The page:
On March 01, 1996 a collective of Rastafarians descended on Kingston, Jamaica to demonstrate for the legalization of marijuana. The peaceful gathering chanted and indulged in the sacramental usage of herb, all under the watchful eye of the police. The event ended peacefully.
Cannabis was introduced to Jamaica in the mid 1800’s by Indian indentured servants that were imported when Great Britain ruled of both nations. Many terms used in the Jamaican Cannabis culture are of Indian origin, such as Ganja and Collie/Kali.
In 1913, the Ganja Law banned the use of Cannabis. It was championed by the white ruling class and the Council of Evangelical Churches in Jamaica. The laws grew ever harsher over time, specially in times where the authorities feared unrest in the lower classes.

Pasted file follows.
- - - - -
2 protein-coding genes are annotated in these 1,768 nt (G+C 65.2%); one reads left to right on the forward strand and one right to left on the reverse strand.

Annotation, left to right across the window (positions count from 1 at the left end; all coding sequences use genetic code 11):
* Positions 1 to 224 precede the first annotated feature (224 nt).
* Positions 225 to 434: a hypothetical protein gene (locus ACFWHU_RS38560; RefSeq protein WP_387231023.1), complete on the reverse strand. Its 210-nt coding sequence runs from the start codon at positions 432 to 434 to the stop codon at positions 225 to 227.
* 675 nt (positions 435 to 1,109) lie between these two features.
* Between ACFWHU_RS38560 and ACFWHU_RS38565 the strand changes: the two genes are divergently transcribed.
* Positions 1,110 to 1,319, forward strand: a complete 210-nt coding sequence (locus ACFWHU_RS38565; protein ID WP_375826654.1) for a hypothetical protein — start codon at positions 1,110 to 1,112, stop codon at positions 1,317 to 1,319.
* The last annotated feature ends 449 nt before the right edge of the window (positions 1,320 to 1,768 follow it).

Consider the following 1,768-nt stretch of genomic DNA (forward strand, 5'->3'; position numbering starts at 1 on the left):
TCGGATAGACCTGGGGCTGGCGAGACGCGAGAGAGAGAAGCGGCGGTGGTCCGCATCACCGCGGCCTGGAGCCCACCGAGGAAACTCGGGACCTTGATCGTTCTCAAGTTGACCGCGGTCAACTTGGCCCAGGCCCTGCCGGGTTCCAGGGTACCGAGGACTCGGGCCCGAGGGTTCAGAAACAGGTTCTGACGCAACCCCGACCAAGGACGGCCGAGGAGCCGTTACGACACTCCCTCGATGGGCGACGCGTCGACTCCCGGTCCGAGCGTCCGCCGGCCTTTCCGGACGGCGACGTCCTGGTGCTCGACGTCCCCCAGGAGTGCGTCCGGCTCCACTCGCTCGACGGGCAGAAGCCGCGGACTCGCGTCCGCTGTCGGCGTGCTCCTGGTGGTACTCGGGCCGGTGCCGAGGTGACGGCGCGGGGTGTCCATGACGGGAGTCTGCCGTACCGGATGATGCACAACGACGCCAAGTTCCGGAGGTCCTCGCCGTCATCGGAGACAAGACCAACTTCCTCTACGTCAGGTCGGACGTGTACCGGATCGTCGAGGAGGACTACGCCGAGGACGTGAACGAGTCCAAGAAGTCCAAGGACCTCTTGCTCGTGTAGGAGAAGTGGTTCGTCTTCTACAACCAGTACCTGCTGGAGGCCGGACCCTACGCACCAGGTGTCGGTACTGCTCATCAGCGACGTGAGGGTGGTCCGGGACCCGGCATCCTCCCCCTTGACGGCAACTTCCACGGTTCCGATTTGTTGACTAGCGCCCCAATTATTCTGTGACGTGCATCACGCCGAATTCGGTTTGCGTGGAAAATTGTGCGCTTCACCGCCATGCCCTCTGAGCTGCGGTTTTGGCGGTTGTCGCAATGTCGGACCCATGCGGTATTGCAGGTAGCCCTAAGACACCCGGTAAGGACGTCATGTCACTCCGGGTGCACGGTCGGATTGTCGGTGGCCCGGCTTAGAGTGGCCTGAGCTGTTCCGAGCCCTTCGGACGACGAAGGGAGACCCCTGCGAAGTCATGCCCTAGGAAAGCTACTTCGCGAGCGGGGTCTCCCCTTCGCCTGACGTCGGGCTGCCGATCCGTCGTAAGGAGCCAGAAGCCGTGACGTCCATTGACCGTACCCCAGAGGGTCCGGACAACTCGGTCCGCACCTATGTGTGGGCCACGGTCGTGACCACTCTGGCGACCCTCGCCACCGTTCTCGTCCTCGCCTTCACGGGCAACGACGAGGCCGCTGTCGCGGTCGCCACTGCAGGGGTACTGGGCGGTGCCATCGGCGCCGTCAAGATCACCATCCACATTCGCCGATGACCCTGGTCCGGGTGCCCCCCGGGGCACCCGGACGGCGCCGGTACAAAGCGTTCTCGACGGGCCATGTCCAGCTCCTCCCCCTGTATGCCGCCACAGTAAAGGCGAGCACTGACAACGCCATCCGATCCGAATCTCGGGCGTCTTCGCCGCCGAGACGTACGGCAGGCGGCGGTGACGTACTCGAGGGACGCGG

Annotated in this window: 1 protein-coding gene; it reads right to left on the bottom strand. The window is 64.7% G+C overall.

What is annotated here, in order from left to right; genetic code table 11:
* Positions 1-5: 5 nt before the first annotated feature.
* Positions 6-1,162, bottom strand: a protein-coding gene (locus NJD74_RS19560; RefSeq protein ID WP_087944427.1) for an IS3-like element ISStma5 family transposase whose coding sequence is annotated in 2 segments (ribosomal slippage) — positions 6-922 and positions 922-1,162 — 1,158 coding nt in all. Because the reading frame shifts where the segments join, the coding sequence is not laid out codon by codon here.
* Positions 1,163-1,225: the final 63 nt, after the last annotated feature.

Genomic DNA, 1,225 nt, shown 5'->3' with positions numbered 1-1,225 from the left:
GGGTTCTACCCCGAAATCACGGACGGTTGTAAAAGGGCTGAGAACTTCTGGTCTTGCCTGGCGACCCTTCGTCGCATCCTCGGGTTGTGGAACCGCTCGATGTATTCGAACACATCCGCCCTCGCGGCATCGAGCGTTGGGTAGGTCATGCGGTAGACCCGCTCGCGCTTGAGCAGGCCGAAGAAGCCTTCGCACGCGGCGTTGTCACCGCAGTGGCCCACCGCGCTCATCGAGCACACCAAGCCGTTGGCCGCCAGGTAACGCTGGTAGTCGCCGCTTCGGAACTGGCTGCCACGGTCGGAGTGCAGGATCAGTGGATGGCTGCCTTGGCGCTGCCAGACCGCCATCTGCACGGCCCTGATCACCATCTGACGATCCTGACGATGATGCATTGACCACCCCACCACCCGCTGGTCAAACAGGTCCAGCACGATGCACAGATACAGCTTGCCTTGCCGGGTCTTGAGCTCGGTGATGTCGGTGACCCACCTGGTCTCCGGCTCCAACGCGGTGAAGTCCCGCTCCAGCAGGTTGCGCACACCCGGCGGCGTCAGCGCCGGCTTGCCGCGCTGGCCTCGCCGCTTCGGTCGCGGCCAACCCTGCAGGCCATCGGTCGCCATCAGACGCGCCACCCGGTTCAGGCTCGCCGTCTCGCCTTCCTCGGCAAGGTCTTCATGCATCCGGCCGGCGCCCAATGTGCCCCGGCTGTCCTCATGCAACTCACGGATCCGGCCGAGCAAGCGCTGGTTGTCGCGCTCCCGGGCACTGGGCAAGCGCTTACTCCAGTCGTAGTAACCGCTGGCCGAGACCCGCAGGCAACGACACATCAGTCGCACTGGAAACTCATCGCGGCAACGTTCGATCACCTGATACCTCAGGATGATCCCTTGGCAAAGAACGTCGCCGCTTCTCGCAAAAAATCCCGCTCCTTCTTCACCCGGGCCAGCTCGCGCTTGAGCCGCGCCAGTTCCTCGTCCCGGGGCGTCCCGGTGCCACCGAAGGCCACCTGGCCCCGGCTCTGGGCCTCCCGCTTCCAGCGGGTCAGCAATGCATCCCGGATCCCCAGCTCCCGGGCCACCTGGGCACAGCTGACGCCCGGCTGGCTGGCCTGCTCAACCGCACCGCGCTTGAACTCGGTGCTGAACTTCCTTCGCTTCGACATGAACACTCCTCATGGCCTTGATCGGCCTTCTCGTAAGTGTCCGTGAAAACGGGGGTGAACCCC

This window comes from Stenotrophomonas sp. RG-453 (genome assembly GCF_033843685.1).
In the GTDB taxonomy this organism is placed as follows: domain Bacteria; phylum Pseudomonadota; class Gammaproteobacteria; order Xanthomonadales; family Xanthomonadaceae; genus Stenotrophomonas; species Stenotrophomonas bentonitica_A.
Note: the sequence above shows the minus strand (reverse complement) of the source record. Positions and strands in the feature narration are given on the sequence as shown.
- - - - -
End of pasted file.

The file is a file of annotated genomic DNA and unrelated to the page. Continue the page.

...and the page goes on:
It took until February 2015, for Jamaica’s legislature to amend the cannabis laws. They include:
- Possession of up to 2 ounces (56.6 grams) is a petty offence, and will not “result in a criminal record”
- Cultivation of five or fewer plants is permitted
- Practitioners of the Rastafari faith may use cannabis for religious purposes
- Tourists with a prescription for medical marijuana may apply for permits to purchase small amounts
- Jamaica will continue to prosecute traffickers and target the international cannabis trade